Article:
Williams briefly considered going to the police himself, but feared losing his job “because then it would be seen as if I were walking behind the back of the company.”

“I was hoping it would be the last,” he said.

“I WAS DELIVERED” But several months later, Williams would have been targeted again. On Wednesday May 12, the racist messages “Kill William the Ape” and “F – k BLM” were written on the toilets.

According to Williams, the employee who discovered it reported it, and the HR manager and two other bosses told them not to tell Williams. They wouldn’t say it directly to Williams for two hours.

Meanwhile, the cleaning staff once again removed the graffiti, but photos of it quickly began to circulate among the other workers.

One of his colleagues was even in tears as he described the graffiti they had seen before it was removed. Others started approaching him to ask him how he was feeling. Others just whispered or stared at him.

“At this point I’m completely pissed off because everyone keeps coming towards me and I don’t know what’s going on,” he said. Williams was dazed when the human resources manager, customer service manager, and production manager all encountered him and attempted to comfort him.

“They were talking and I wasn’t even listening to that because at this point there isn’t much [they] I can say it will make me feel better, ”he said, noting that he left work earlier and had the rest of the week off work. “I DON’T FEEL SAFE AT WORK” When the police were not called during this time, Williams asked why. He sent an email to the human resources manager who “given these two very serious incidents, I do not feel safe at work”.

When police began investigating the incidents the following week, Williams felt vindicated after saying one of the detectives told him that “the company should have reported first because it’s a valid cause. for an investigation “.

But even that was cold comfort when he and several other employees were fired several weeks ago.

“It was a devastating feeling at the time. I was so upset, ”he said, believing that this decision was at least partly linked to the involvement of the police.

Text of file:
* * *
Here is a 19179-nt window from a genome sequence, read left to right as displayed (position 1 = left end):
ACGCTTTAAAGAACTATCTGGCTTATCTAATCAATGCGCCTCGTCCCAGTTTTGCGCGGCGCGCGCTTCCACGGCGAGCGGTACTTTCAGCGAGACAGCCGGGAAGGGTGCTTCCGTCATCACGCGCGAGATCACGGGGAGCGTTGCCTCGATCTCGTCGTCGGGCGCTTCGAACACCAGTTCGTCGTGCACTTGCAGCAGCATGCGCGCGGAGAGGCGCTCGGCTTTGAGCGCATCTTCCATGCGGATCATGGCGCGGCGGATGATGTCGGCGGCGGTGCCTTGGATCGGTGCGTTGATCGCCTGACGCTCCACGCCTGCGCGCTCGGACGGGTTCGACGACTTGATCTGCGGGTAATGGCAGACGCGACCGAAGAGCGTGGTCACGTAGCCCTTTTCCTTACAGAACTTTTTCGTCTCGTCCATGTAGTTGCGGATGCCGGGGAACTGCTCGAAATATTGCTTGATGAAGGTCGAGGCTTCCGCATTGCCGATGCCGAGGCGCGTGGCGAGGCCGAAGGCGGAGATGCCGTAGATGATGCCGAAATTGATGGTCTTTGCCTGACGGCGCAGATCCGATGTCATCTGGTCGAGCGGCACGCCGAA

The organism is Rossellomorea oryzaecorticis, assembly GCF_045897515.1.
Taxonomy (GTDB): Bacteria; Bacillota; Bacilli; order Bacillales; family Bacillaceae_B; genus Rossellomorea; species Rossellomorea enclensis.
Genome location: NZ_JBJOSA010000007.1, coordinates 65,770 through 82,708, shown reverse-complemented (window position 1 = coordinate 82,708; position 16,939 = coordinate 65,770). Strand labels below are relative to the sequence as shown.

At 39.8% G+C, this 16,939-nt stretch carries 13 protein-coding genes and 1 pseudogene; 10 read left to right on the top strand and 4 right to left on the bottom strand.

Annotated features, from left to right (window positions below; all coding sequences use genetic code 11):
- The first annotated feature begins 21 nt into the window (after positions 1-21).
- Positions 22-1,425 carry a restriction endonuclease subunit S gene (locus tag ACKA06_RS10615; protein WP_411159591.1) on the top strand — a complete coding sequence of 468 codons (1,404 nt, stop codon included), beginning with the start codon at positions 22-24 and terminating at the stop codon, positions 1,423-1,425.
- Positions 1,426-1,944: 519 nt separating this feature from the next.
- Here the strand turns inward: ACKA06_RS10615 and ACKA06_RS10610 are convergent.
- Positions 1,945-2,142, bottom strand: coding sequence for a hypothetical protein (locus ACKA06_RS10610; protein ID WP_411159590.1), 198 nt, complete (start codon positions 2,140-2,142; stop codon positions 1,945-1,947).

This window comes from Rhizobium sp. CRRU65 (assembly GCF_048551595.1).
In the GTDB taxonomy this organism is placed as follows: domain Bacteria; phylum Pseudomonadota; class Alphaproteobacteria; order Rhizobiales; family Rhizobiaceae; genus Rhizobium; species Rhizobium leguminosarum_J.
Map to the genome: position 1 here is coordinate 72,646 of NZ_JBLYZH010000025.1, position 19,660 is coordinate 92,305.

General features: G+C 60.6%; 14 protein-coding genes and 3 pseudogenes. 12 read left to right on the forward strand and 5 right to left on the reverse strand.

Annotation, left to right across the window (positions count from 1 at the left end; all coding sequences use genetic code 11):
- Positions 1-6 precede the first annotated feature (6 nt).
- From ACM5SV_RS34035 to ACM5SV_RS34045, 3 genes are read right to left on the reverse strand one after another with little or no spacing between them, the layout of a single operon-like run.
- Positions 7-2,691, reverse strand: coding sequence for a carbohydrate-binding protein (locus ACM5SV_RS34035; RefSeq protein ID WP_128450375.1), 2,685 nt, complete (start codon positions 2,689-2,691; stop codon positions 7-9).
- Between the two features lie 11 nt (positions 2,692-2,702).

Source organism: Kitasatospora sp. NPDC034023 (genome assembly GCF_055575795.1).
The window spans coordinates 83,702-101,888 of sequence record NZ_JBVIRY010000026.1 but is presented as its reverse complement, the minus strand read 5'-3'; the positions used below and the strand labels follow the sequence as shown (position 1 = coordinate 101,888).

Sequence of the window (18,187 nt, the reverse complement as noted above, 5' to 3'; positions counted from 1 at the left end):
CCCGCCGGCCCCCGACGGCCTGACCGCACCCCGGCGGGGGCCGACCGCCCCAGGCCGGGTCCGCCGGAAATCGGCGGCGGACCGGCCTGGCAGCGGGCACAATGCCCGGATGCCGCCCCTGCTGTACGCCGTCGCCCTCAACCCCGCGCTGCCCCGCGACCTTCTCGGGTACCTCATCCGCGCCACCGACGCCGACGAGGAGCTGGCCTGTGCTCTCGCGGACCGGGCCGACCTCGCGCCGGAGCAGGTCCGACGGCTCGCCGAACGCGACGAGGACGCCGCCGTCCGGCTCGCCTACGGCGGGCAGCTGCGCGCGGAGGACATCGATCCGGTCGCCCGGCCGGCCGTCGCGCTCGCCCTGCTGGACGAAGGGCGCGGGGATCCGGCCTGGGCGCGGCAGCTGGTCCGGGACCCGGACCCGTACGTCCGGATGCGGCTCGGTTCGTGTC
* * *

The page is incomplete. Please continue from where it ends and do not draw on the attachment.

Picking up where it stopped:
Williams said what happened to him explains why many black employees don’t end up complaining to their bosses. In a poll conducted last year by the Health Science Association, three in four respondents did not ask for help tackling racism for fear of reprisal.

Last year, a mental health survey found that 62 percent of black Canadians said racial discrimination was a problem in their workforce – a finding echoed by another survey in May that found racial discrimination to be a problem. revealed that 96 percent of black employees believe racism is a problem in their workplace.

And an online poll released this week found that nearly 80% of black Canadians said racism had damaged their relationship with their employer.

Williams has said he will definitely not be returning to VAC Developments Ltd. as he feels his former bosses are unwilling to protect him.

For now, Williams is awaiting the results of the investigation and remains concerned about the remaining employees of color there.

“If not called now, these acts will be perpetuated forever throughout the young generation to come.”

Edited by CTVNews.ca Producer Michael Stittle

Note: this content is subject to a strict embargo in the local market. If you share the same market as the contributor of this article, you cannot use it on any platform.